Now laying-off medicinal chemists and pharmacologists was a good first step. Moving drug discovery into federally funded universities is also very useful. The final step will be to terminate investor supported pharmaceutical commerce. Yeah, we may never see another new drug in our lifetime, but if we do, it will a step change in treatment and hopefully much less expensive for society.

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22. pharmadude on July 21, 2011 6:36 PM writes...

It makes me wince whenever I hear about huge chucks of cash being spent on extending someones life by a mere few months. Especially if that person is already middle aged or beyond. The amount of money being talked about could provide extra teachers for schools, after school programs, scholarships. I worked on a program related to FTY-720 (aka fingolimod)and would like to see it payoff. But if it doesn't it doesn't.

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23. HFM on July 23, 2011 9:38 AM writes...

@21: You're kidding, right? With the technology we have, we're already very good at keeping people alive - we can hook them up to an array of drips and machines, and stabilize them for the short term. But we can't fix what's killing them in the first place (metastatic cancer, systemic organ failure, what have you).

If you're going to die in a first-world hospital, you'll live longer all right, but it won't be pretty for anyone involved. I watched both my grandmothers go through this in the past few years...it was hard to watch them go that way. If I'd let a dog suffer as much as one of them did, I'd still be in jail. We're buying a few miserable months at the cost of hundreds of thousands of dollars, routinely. Meanwhile, my twenty-something housemates bring their rashes and scrapes to me, because they can't afford real health insurance and biologists are close enough to doctors. FFS. It ain't right.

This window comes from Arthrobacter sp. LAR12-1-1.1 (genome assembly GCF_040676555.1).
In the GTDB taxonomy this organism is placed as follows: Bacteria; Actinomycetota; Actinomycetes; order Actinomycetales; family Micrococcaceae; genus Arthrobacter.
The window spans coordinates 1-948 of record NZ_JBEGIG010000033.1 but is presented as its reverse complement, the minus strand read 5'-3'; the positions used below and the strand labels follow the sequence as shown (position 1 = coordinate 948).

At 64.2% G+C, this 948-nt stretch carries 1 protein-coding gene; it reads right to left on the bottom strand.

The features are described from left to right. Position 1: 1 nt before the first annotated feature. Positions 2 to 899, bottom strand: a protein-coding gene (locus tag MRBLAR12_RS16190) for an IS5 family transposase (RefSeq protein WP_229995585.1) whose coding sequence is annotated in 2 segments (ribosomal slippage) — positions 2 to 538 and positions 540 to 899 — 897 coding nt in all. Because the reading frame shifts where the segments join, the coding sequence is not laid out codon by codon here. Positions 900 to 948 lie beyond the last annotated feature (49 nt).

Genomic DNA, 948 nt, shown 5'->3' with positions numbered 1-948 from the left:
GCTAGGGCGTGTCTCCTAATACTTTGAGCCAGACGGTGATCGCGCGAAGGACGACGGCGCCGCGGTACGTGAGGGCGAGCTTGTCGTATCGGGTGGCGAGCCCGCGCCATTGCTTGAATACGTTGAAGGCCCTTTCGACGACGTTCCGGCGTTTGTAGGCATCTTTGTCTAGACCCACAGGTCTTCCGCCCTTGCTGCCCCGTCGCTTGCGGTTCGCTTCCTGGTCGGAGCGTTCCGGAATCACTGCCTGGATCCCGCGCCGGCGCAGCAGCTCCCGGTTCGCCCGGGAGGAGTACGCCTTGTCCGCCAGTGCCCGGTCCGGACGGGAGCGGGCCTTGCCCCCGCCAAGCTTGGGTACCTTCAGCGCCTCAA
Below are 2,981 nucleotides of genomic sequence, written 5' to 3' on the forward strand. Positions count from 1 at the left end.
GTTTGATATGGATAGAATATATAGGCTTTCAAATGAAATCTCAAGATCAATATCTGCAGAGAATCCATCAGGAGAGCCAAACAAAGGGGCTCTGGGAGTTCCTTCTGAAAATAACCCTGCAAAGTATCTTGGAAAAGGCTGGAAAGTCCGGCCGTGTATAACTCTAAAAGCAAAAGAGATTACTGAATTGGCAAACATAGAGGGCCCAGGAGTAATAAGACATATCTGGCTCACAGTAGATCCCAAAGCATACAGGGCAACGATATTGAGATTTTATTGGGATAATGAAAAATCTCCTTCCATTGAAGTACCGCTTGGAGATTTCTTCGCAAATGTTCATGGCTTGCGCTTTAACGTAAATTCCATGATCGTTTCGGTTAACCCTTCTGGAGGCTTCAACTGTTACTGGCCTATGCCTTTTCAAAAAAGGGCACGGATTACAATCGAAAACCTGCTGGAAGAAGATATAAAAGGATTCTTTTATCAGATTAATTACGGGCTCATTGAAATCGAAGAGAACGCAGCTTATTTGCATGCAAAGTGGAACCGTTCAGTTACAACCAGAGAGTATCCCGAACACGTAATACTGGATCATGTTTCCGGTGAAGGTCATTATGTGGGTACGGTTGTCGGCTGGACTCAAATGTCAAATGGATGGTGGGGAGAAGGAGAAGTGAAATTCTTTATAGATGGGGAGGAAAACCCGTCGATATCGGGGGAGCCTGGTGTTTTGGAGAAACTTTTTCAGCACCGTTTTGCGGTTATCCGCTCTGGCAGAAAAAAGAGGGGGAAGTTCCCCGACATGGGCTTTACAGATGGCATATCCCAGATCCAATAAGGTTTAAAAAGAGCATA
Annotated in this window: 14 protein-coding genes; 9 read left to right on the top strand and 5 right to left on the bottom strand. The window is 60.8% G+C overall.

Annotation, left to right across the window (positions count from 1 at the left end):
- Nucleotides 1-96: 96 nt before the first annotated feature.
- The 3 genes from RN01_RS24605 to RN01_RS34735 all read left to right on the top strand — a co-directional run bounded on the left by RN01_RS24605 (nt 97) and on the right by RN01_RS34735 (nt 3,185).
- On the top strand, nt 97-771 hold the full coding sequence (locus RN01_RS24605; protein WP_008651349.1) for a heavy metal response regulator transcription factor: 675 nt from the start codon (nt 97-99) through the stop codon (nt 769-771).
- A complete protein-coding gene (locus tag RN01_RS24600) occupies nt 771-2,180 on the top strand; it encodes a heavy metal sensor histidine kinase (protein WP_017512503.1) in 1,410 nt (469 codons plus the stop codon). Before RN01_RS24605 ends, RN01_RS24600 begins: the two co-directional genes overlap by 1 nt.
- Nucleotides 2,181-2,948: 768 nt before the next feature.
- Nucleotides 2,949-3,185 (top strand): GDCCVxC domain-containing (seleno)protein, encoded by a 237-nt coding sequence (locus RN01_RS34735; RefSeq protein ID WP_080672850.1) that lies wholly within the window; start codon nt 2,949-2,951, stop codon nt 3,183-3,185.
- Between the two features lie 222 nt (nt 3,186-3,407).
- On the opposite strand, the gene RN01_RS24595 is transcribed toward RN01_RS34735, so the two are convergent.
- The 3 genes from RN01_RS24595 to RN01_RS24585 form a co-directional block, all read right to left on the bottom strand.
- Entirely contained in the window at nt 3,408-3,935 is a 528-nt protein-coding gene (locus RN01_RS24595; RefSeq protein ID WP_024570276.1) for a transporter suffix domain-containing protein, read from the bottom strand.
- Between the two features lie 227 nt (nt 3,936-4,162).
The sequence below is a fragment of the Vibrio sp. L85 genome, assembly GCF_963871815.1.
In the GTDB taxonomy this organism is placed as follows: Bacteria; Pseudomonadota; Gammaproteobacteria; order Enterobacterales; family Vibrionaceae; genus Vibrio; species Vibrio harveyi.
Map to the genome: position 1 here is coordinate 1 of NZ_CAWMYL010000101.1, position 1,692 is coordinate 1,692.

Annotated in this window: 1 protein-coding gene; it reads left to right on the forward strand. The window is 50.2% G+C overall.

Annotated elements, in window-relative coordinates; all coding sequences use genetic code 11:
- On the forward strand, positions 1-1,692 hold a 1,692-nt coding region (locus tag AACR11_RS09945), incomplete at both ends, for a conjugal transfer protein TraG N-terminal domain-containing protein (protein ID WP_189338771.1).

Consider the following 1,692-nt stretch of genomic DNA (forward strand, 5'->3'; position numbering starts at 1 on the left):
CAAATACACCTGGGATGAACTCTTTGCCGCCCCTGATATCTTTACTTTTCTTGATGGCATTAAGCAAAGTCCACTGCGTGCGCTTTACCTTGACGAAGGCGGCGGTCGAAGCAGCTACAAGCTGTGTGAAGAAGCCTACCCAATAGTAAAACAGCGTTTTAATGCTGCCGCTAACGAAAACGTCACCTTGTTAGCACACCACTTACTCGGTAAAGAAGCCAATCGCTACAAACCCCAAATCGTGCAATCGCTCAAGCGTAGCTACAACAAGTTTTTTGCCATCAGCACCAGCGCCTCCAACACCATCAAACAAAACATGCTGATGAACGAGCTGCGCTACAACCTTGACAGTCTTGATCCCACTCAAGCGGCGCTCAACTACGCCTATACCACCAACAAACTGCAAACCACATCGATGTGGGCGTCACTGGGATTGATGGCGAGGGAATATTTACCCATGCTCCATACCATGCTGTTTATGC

It's hard to say that someone should have to suffer when there's an alternative available, especially when your motive is pure cost. However, there's only so much money to go around; the $800K that might have gone into MS drugs for 1 QALY could go into prevention programs, social work, heck even highway improvements, and come out with something better. And I say that as someone who would be poor enough to face the consequences.

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24. luysii on July 25, 2011 9:19 PM writes...

#23--" If you're going to die in a first-world hospital, you'll live longer all right, but it won't be pretty for anyone involved. I watched both my grandmothers go through this in the past few years...it was hard to watch them go that way."

Exactly, that's why my brother (another MD) and I made sure there were no medical heroics. They passed away peacefully at home with help from Hospice at ages 93 and 100. Forget the money, it simply isn't humane to put people through that.

However, in some cases the hand of the physician is forced, by a guilty family member who "wants everything done" to show how much they care. It happens more often than you might think.

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25. fred on August 2, 2011 10:47 PM writes...

Calculate the QALY of penicillin back in 1938. To high to make it worth using, right?

Medical progress is frequently incremental.